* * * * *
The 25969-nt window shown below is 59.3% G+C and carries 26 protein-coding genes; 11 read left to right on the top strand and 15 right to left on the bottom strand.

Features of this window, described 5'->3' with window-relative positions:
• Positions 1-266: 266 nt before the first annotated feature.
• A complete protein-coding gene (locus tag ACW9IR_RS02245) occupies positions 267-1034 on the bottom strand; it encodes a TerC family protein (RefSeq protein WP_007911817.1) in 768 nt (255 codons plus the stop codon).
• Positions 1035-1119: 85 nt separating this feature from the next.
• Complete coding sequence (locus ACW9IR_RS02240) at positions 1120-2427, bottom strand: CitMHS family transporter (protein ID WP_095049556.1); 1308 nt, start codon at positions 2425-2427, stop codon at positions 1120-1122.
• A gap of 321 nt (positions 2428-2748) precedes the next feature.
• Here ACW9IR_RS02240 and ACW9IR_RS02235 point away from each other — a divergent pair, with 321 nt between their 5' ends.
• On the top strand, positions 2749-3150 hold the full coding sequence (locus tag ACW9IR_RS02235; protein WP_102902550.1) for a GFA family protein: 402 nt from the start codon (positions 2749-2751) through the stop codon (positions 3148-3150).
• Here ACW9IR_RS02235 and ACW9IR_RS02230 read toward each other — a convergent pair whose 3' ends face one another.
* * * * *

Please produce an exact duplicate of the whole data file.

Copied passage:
The 25969-nt window shown below is 59.3% G+C and carries 26 protein-coding genes; 11 read left to right on the top strand and 15 right to left on the bottom strand.

Features of this window, described 5'->3' with window-relative positions:
• Positions 1-266: 266 nt before the first annotated feature.
• A complete protein-coding gene (locus tag ACW9IR_RS02245) occupies positions 267-1034 on the bottom strand; it encodes a TerC family protein (RefSeq protein WP_007911817.1) in 768 nt (255 codons plus the stop codon).
• Positions 1035-1119: 85 nt separating this feature from the next.
• Complete coding sequence (locus ACW9IR_RS02240) at positions 1120-2427, bottom strand: CitMHS family transporter (protein ID WP_095049556.1); 1308 nt, start codon at positions 2425-2427, stop codon at positions 1120-1122.
• A gap of 321 nt (positions 2428-2748) precedes the next feature.
• Here ACW9IR_RS02240 and ACW9IR_RS02235 point away from each other — a divergent pair, with 321 nt between their 5' ends.
• On the top strand, positions 2749-3150 hold the full coding sequence (locus tag ACW9IR_RS02235; protein WP_102902550.1) for a GFA family protein: 402 nt from the start codon (positions 2749-2751) through the stop codon (positions 3148-3150).
• Here ACW9IR_RS02235 and ACW9IR_RS02230 read toward each other — a convergent pair whose 3' ends face one another.